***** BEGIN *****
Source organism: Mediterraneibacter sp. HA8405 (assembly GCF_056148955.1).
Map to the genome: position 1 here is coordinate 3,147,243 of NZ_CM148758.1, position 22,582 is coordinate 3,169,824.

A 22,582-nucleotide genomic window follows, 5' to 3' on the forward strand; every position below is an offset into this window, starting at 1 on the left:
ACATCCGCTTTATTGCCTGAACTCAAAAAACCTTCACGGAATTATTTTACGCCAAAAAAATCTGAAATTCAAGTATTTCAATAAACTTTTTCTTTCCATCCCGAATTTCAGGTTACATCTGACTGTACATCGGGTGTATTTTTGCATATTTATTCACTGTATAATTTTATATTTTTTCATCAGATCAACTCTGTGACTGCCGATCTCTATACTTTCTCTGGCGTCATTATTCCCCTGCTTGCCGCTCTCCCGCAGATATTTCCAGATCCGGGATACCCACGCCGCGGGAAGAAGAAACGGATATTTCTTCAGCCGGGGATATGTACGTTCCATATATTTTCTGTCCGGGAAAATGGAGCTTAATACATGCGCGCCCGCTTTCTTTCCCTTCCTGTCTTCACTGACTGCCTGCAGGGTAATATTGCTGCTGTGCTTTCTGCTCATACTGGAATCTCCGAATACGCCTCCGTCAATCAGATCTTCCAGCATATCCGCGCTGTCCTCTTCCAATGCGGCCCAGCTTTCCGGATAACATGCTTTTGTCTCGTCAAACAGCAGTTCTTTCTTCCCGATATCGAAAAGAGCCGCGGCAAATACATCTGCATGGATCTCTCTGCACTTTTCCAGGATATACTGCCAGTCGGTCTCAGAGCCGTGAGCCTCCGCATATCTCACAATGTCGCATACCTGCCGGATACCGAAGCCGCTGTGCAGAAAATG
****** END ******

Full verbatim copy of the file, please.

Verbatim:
Source organism: Mediterraneibacter sp. HA8405 (assembly GCF_056148955.1).
Map to the genome: position 1 here is coordinate 3,147,243 of NZ_CM148758.1, position 22,582 is coordinate 3,169,824.

A 22,582-nucleotide genomic window follows, 5' to 3' on the forward strand; every position below is an offset into this window, starting at 1 on the left:
ACATCCGCTTTATTGCCTGAACTCAAAAAACCTTCACGGAATTATTTTACGCCAAAAAAATCTGAAATTCAAGTATTTCAATAAACTTTTTCTTTCCATCCCGAATTTCAGGTTACATCTGACTGTACATCGGGTGTATTTTTGCATATTTATTCACTGTATAATTTTATATTTTTTCATCAGATCAACTCTGTGACTGCCGATCTCTATACTTTCTCTGGCGTCATTATTCCCCTGCTTGCCGCTCTCCCGCAGATATTTCCAGATCCGGGATACCCACGCCGCGGGAAGAAGAAACGGATATTTCTTCAGCCGGGGATATGTACGTTCCATATATTTTCTGTCCGGGAAAATGGAGCTTAATACATGCGCGCCCGCTTTCTTTCCCTTCCTGTCTTCACTGACTGCCTGCAGGGTAATATTGCTGCTGTGCTTTCTGCTCATACTGGAATCTCCGAATACGCCTCCGTCAATCAGATCTTCCAGCATATCCGCGCTGTCCTCTTCCAATGCGGCCCAGCTTTCCGGATAACATGCTTTTGTCTCGTCAAACAGCAGTTCTTTCTTCCCGATATCGAAAAGAGCCGCGGCAAATACATCTGCATGGATCTCTCTGCACTTTTCCAGGATATACTGCCAGTCGGTCTCAGAGCCGTGAGCCTCCGCATATCTCACAATGTCGCATACCTGCCGGATACCGAAGCCGCTGTGCAGAAAATG